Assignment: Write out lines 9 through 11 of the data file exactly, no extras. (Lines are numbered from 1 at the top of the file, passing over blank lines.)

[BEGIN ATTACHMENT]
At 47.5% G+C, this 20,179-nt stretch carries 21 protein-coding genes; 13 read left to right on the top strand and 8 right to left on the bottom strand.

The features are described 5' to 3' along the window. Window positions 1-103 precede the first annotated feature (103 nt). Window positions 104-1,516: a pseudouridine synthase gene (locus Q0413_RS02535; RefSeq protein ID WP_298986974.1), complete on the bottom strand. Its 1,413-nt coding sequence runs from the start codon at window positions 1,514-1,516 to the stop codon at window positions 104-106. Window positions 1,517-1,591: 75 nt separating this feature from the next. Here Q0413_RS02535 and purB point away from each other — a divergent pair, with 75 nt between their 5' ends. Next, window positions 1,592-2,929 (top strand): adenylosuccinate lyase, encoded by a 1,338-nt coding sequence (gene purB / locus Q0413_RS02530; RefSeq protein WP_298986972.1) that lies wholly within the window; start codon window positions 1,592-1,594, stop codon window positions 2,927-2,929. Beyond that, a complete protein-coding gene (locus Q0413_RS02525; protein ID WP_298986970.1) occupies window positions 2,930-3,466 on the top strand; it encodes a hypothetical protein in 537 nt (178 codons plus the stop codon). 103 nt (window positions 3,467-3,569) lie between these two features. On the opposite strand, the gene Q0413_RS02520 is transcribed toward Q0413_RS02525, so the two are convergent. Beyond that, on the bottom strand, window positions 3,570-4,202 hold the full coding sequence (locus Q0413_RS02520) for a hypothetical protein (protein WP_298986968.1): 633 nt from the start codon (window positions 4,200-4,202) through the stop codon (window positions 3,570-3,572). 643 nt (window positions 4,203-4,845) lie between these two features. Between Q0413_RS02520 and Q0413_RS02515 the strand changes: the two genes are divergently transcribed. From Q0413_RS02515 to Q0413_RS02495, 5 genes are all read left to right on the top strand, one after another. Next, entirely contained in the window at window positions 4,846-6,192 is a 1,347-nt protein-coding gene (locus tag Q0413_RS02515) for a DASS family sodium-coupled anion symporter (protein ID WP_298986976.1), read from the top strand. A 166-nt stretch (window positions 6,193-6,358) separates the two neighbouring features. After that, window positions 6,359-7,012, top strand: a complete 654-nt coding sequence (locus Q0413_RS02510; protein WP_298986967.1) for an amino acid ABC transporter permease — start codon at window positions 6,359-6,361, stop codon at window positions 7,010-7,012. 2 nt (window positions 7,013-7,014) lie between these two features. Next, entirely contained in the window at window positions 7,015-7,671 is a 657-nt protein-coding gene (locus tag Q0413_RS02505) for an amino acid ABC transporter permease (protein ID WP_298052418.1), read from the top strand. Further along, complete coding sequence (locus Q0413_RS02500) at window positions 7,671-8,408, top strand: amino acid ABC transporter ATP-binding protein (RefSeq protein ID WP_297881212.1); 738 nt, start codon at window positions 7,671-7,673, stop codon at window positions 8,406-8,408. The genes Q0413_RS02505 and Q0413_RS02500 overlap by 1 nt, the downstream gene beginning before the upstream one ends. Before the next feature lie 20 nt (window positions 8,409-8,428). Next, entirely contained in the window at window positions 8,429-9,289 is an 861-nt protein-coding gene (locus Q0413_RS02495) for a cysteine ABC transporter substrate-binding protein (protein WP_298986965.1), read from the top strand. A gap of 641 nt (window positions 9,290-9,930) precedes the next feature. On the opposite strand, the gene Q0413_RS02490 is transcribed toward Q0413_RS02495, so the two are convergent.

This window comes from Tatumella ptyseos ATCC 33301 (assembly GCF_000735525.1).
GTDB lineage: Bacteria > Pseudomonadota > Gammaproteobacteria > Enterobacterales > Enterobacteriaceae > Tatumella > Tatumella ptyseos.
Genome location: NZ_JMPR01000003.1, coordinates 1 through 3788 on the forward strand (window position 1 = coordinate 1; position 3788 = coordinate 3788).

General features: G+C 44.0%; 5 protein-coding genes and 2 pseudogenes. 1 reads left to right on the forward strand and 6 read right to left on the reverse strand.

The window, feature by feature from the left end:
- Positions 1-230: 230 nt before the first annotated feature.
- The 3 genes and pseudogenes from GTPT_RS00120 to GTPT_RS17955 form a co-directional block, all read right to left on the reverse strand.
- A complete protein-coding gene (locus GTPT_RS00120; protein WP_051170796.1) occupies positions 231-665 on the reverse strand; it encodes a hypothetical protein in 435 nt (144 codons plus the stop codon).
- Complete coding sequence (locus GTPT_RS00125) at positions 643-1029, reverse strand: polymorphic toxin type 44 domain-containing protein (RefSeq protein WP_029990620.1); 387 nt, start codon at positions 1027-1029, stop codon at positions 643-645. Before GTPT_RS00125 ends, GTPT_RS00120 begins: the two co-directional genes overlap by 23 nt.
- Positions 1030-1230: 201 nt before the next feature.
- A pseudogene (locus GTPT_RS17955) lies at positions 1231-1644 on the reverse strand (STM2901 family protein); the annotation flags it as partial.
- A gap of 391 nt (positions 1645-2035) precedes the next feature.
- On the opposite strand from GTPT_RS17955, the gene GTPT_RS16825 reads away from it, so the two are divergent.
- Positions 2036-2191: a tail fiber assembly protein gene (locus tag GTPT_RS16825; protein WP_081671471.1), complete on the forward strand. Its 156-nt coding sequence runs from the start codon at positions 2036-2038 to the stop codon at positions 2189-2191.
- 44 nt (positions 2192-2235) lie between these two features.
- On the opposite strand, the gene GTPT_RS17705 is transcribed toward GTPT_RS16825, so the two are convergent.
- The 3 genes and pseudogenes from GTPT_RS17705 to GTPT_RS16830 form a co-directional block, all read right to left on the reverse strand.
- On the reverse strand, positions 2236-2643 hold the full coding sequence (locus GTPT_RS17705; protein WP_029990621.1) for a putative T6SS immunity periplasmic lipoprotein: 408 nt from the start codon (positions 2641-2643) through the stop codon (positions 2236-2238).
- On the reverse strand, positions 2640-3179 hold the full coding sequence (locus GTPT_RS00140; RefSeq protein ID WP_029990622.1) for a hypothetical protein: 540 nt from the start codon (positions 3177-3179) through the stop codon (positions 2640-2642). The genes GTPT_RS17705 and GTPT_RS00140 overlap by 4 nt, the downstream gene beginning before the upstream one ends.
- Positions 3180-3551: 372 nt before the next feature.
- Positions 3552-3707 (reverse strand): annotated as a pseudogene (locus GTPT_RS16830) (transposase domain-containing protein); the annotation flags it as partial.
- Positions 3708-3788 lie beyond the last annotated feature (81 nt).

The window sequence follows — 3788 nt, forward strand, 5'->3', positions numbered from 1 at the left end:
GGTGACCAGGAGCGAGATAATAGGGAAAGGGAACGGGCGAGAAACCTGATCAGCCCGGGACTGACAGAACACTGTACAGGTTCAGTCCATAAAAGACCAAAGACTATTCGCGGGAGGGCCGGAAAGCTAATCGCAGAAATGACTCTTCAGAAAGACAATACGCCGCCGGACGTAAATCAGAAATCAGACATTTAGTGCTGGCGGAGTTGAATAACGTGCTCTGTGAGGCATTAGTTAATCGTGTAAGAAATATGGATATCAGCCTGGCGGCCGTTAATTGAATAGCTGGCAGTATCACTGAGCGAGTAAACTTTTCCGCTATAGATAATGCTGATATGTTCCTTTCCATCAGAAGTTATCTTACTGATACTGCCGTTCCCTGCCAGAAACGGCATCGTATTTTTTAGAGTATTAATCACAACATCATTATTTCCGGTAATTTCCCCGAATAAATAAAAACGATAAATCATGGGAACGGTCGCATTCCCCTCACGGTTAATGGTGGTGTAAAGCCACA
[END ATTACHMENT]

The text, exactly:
- The 3 genes and pseudogenes from GTPT_RS00120 to GTPT_RS17955 form a co-directional block, all read right to left on the reverse strand.
- A complete protein-coding gene (locus GTPT_RS00120; protein WP_051170796.1) occupies positions 231-665 on the reverse strand; it encodes a hypothetical protein in 435 nt (144 codons plus the stop codon).
- Complete coding sequence (locus GTPT_RS00125) at positions 643-1029, reverse strand: polymorphic toxin type 44 domain-containing protein (RefSeq protein WP_029990620.1); 387 nt, start codon at positions 1027-1029, stop codon at positions 643-645. Before GTPT_RS00125 ends, GTPT_RS00120 begins: the two co-directional genes overlap by 23 nt.